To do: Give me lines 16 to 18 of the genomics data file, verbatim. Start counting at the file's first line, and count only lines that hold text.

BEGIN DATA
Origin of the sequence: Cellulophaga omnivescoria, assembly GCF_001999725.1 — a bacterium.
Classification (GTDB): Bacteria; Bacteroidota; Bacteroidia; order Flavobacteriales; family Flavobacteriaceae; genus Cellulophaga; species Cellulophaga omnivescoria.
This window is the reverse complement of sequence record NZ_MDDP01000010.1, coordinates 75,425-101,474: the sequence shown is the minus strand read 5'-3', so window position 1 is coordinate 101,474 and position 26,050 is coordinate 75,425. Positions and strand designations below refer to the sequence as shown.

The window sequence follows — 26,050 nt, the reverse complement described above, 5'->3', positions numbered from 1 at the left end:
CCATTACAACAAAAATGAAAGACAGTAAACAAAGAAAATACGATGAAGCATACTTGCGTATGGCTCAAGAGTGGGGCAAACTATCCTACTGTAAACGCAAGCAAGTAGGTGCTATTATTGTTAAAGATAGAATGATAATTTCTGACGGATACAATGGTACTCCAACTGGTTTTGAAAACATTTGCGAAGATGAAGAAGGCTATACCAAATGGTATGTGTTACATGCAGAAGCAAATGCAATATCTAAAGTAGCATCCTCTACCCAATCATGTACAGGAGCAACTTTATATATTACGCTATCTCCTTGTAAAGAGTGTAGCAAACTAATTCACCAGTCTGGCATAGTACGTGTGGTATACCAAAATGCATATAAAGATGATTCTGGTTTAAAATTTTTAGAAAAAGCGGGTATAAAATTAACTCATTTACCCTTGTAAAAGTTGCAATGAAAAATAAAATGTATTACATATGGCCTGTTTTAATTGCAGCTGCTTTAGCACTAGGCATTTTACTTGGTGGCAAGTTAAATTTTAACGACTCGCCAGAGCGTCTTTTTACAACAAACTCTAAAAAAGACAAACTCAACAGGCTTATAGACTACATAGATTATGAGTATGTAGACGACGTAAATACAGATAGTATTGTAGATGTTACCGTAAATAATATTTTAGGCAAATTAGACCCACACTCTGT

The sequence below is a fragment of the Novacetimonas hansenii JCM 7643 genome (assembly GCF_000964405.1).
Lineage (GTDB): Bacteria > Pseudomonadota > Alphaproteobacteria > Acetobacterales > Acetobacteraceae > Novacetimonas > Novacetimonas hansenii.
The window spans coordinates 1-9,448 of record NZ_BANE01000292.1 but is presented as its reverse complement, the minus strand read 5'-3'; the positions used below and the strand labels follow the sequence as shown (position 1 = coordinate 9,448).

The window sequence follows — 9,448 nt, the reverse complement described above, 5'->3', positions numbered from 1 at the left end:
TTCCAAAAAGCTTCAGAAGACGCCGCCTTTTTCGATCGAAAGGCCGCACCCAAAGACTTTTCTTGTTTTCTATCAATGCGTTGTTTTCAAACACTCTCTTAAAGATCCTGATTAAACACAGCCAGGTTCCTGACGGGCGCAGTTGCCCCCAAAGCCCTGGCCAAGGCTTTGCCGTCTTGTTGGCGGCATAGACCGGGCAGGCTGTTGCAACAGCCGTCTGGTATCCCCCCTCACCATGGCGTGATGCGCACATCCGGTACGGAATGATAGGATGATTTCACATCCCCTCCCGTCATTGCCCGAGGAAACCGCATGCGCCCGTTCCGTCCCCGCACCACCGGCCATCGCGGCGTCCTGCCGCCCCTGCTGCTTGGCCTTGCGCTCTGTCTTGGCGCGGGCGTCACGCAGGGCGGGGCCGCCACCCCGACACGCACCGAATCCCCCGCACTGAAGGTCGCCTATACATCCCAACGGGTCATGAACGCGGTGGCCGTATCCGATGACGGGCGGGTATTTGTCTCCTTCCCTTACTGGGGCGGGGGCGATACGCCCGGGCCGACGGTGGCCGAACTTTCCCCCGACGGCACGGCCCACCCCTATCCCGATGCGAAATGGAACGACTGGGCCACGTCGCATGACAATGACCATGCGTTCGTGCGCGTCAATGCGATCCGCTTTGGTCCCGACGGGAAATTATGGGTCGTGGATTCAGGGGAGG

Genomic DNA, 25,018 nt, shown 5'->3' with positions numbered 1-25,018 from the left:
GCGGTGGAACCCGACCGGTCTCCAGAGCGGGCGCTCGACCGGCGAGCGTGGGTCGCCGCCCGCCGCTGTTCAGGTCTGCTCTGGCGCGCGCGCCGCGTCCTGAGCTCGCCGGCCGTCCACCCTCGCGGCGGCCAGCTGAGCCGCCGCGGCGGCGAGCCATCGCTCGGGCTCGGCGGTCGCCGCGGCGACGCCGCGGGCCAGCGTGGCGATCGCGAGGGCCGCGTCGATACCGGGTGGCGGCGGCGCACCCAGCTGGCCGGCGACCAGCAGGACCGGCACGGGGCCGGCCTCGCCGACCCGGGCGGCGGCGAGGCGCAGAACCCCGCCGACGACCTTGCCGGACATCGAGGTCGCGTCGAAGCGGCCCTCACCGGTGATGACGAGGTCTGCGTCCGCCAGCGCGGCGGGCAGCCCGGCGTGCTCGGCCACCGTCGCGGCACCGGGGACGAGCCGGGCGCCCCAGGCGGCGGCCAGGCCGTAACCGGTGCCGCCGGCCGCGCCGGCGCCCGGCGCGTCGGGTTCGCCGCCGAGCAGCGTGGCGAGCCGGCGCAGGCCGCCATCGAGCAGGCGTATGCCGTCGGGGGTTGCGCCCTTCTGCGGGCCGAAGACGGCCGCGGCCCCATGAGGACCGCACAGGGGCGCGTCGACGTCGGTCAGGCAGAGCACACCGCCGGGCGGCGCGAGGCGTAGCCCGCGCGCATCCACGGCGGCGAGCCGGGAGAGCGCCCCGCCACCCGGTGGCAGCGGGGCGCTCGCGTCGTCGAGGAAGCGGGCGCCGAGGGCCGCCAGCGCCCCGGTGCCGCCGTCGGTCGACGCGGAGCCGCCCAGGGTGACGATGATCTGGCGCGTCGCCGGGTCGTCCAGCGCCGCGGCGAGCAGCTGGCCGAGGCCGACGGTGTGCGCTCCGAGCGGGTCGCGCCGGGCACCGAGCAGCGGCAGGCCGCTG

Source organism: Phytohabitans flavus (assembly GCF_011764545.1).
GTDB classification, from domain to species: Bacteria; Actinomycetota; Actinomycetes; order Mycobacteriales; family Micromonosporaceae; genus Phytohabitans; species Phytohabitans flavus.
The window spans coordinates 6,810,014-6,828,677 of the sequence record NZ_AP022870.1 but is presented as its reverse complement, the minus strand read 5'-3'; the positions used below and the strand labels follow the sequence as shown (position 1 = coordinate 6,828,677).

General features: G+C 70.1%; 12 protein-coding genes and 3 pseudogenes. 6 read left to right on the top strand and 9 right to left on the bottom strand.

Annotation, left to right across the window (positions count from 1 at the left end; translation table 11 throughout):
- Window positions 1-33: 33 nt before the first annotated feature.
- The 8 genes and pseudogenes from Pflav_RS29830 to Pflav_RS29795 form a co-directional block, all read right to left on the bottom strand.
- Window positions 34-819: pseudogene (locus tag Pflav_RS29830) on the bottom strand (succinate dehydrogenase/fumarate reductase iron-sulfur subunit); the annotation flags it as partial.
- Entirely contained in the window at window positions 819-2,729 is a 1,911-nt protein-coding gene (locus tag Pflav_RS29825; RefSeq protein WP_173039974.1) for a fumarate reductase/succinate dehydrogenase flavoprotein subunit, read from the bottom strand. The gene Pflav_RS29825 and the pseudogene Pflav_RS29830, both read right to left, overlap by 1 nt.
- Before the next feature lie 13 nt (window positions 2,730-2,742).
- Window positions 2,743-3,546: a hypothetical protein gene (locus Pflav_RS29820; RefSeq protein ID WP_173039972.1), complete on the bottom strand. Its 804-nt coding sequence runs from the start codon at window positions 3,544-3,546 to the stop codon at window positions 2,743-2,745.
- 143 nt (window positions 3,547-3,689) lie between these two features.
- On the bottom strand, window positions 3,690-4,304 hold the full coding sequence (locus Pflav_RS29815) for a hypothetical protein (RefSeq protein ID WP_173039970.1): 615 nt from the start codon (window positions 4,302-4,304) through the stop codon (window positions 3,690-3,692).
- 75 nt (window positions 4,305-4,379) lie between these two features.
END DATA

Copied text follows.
General features: G+C 70.1%; 12 protein-coding genes and 3 pseudogenes. 6 read left to right on the top strand and 9 right to left on the bottom strand.

Annotation, left to right across the window (positions count from 1 at the left end; translation table 11 throughout):
- Window positions 1-33: 33 nt before the first annotated feature.